Profits Are Always Taxable
While some sellers are happy that the IRS postponed the new 1099-K reporting requirement for one year, it’s also important to note that all profits from online sales are taxable income, regardless of whether you receive a tax form or not.
Obviously, profits do not mean revenue. Professional online sellers can deduct business expenses, which include the cost of goods sold, selling fees, shipping costs, business mileage, other operational costs, etc.
The same is valid for people who receive payments from side hustles, such as mowing yards or offering home improvement or repair services on the side.
Also, such part-time endeavors are usually subject to self-employment taxes which may require making quarterly tax payments to avoid fines from your state tax agency and the IRS.
It really doesn’t matter if eBay, Etsy, PayPal or any other TPSO, issues a 1099-K. If you run a business, even if you are selling as a hobby, you are a business owner and should be reporting taxable income and paying taxes.
Failing to report business income from casual online sales is considered tax fraud.
Fundamentally, in the context of online selling, the reduced threshold controversy is about personal sales of items you purchased a long time ago, but no longer need and now want to sell online because it’s more convenient than holding a garage sale.
Generally, such personal online sales are typically considered non-taxable income as you are selling the item(s) below your original purchase price.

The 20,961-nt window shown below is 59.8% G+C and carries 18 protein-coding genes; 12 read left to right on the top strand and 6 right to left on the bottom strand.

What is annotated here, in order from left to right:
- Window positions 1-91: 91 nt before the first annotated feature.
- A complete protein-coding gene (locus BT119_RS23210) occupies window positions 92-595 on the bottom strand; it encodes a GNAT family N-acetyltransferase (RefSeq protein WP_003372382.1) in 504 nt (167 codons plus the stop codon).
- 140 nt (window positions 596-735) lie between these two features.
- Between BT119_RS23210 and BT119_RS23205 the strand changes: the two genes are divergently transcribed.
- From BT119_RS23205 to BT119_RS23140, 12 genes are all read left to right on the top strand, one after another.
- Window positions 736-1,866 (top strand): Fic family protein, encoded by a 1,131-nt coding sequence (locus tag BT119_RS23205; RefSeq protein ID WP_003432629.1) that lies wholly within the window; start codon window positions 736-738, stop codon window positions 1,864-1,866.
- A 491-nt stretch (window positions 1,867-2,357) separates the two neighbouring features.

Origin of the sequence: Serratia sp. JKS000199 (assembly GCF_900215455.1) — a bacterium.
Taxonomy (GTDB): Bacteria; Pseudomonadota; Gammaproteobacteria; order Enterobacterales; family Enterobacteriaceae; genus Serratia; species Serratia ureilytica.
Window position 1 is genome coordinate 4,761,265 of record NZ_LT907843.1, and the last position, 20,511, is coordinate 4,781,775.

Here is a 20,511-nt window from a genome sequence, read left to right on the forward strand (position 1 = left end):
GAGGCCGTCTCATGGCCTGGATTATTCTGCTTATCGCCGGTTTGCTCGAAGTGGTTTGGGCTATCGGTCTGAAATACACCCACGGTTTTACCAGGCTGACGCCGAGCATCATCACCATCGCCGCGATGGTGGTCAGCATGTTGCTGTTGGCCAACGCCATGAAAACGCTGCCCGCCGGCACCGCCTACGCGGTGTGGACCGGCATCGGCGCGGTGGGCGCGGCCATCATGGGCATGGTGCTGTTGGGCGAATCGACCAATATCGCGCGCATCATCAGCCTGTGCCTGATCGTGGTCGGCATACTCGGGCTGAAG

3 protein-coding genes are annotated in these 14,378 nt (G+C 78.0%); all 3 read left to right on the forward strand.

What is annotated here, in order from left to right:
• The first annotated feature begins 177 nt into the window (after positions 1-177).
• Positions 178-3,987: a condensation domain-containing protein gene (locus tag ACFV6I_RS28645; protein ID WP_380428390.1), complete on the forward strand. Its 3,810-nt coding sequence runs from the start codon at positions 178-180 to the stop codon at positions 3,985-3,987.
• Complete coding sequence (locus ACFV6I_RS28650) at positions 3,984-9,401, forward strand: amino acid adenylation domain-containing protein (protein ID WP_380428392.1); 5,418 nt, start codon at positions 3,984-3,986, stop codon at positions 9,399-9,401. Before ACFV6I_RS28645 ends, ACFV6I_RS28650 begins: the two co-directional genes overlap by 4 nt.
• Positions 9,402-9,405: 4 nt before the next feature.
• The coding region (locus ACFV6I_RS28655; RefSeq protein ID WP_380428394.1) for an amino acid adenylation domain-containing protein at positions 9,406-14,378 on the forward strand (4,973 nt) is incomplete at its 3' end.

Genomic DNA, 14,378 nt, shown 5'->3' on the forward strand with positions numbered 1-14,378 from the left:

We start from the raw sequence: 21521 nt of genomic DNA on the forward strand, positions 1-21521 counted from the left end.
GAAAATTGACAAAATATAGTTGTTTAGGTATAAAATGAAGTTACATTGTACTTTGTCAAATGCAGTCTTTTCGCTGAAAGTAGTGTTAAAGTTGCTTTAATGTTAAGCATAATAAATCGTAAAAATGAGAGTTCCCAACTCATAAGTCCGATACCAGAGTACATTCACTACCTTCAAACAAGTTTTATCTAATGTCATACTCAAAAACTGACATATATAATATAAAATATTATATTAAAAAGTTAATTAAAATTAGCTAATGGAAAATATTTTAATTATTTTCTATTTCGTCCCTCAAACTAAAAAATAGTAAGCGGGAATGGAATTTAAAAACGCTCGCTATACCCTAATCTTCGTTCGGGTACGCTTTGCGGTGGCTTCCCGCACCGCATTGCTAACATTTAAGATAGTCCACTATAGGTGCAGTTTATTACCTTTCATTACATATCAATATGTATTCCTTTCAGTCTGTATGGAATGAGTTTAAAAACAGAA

However, if you sell a collectible (such as a trading card you bought 10 years ago) on eBay or another marketplace, the net profit is taxable. Again, your taxable income from such a collectible sale may be reduced by legitimate deductions.
The current trend in Congress seems to be to raise the federal 1099-K threshold to a minimum that would allow most people to use a platform like eBay to sell personal items online without worrying about how that may affect their tax return.
Let’s face it, most people don’t have receipts from years ago to document the original purchase price to prove they sold it at a loss.
Of course, with some states already having lowered their 1099-K reporting requirement, and others may be considering the same, the federal threshold is just one part of the equation.
If you live in one of these states, and with the tax season around the corner, your best solution is to seek a tax professional for advice.
While online tax software to file your 2022 income tax return may also be an option, it may not provide the best advice for this scenario, absent more detailed guidance by tax agencies on how to handle personal sales reported on a 1099-K.
And finally, don’t ignore the 1099-K if you receive one. Check it over for being correct and if you believe there is an error, immediately contact the issuing TPSO for a correction or clarification.
Disclaimer: The information provided here is not tax advice. It was researched from numerous reliable sources online discussing selling online. I highly recommend you seek professional tax advice if you made a profit on a platform like eBay or Etsy; became an “accidental” eBay business that transitioned from selling personal items to turning it into a side business; or received a 1099-K from eBay or Etsy (or any other TPSO).